I'm using the trapz function on two sets of data and there's something wrong.
Here is a view of the data:
So you can understand my problem; y-axis is pressure coefficient Cp, x-axis is angle (49 values in total, 0:7.5:360), data with the green square matrix is the data obtained from the experiment, the red curve is basically Cp*sin(angle) while the pink one is Cp*cos(angle)
Using trapz on the red one works perfectly, it gives 7.5, and if I reverse the input arguments for trapz I get the negative of this number! The problem is with the pink graph, using trapz gives a huge number (it's wrong, I shouldn't be getting this) and when switching the input arguments I get another huge number, not the negative of the first number, that is weird, I don't know what is wrong, so I used quad (needs a function) to test the results of trapz
for i = 1:48 y = @(x) (Cp(i+1) - Cp(i)) / ( theta_rad(i+1) - theta_rad(i) ) * x .* sin(x); clll(i) = -0.5* quad(y,theta_rad(i), theta_rad(i+1)); end clll = sum(clll); for j = 1:48 f = @(t) (Cp(j+1) - Cp(j)) / ( theta_rad(j+1) - theta_rad(j) ) * t .* cos(t); cdddp(i) = 0.5* quad(f,theta_rad(j), theta_rad(j+1)); end cdddp = sum(cdddp);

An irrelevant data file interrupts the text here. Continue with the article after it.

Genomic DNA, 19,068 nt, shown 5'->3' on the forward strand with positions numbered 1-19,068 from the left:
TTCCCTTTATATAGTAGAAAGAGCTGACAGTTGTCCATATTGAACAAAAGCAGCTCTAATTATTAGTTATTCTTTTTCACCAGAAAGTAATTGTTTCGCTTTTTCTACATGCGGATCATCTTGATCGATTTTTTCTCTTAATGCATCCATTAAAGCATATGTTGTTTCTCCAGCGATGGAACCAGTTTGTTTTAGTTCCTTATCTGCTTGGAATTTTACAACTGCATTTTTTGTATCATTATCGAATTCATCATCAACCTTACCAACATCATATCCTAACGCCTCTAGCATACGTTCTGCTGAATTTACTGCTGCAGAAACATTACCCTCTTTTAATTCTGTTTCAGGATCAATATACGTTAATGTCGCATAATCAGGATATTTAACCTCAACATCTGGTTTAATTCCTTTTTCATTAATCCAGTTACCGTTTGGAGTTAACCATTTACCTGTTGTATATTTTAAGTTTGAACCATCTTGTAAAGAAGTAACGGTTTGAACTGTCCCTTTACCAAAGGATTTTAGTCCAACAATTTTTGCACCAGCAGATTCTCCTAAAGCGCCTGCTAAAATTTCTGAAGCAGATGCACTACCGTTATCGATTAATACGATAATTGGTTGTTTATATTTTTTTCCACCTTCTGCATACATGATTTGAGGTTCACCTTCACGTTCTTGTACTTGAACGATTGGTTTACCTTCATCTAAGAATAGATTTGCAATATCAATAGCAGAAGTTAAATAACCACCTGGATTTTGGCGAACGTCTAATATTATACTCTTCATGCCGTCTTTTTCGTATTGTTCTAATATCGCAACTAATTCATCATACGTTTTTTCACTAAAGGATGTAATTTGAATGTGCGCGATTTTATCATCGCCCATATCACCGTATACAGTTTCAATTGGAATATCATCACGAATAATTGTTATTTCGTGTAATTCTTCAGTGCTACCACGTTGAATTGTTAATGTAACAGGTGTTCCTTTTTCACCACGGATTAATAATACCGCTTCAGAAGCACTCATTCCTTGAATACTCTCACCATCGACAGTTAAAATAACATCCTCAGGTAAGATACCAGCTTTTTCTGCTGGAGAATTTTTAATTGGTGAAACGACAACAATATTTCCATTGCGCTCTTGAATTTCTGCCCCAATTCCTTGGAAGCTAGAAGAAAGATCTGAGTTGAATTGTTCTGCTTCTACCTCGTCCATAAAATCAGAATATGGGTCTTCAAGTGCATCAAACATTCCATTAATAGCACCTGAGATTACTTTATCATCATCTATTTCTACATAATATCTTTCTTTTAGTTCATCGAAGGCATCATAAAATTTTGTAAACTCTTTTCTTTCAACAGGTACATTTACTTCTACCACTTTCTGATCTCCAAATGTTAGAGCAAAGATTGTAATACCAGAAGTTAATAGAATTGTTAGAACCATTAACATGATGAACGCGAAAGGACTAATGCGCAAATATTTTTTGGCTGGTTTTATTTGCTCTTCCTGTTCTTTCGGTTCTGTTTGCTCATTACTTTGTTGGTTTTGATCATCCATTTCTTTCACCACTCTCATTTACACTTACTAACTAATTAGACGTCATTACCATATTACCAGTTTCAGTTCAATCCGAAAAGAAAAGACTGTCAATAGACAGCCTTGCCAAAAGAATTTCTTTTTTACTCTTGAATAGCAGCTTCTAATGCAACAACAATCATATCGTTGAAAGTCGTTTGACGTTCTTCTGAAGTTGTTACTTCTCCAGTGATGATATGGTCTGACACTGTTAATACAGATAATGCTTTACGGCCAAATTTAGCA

For the first loop (quad of the red curve) I got a very close answer, the error was probably due to the linear interpolation I used between points and for the second loop I got a sensible answer, a very small number which is in the range of the answer I'm looking for. I also tried trapezoidal rule in Excel and I got this huge number again, so it's something I'm doing wrong.
I just found a mistake, I was using the trapezoidal using angles in degrees rather than radians! Now I'm getting much smaller numbers but I think there's another mistake because the integral using quad gives a more sensible answer.
Here's the code I'm using for trapz
Cdp = 0.5*trapz( theta*pi/180, Cp.*cosd(theta) ); %pressure drag coefficient Cl = -0.5*trapz(theta*pi/180, Cp.*sind(theta) ); %lift coefficient